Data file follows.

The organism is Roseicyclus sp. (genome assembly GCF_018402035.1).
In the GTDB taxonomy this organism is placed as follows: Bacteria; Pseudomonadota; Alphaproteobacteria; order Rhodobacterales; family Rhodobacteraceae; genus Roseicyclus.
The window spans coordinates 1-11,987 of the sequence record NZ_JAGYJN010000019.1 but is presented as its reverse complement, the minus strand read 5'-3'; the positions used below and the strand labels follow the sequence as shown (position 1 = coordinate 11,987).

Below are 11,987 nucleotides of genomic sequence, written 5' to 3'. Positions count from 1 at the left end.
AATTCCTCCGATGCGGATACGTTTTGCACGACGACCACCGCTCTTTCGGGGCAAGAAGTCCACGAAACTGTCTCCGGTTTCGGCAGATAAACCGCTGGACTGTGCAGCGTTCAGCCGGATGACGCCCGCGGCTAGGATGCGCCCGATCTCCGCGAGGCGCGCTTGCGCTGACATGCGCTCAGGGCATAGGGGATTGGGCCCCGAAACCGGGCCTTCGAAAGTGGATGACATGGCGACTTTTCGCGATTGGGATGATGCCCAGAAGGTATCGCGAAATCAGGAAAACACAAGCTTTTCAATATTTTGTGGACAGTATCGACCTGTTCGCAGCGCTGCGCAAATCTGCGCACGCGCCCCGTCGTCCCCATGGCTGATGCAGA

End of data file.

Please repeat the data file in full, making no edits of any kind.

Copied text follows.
The organism is Roseicyclus sp. (genome assembly GCF_018402035.1).
In the GTDB taxonomy this organism is placed as follows: Bacteria; Pseudomonadota; Alphaproteobacteria; order Rhodobacterales; family Rhodobacteraceae; genus Roseicyclus.
The window spans coordinates 1-11,987 of the sequence record NZ_JAGYJN010000019.1 but is presented as its reverse complement, the minus strand read 5'-3'; the positions used below and the strand labels follow the sequence as shown (position 1 = coordinate 11,987).

Below are 11,987 nucleotides of genomic sequence, written 5' to 3'. Positions count from 1 at the left end.
AATTCCTCCGATGCGGATACGTTTTGCACGACGACCACCGCTCTTTCGGGGCAAGAAGTCCACGAAACTGTCTCCGGTTTCGGCAGATAAACCGCTGGACTGTGCAGCGTTCAGCCGGATGACGCCCGCGGCTAGGATGCGCCCGATCTCCGCGAGGCGCGCTTGCGCTGACATGCGCTCAGGGCATAGGGGATTGGGCCCCGAAACCGGGCCTTCGAAAGTGGATGACATGGCGACTTTTCGCGATTGGGATGATGCCCAGAAGGTATCGCGAAATCAGGAAAACACAAGCTTTTCAATATTTTGTGGACAGTATCGACCTGTTCGCAGCGCTGCGCAAATCTGCGCACGCGCCCCGTCGTCCCCATGGCTGATGCAGA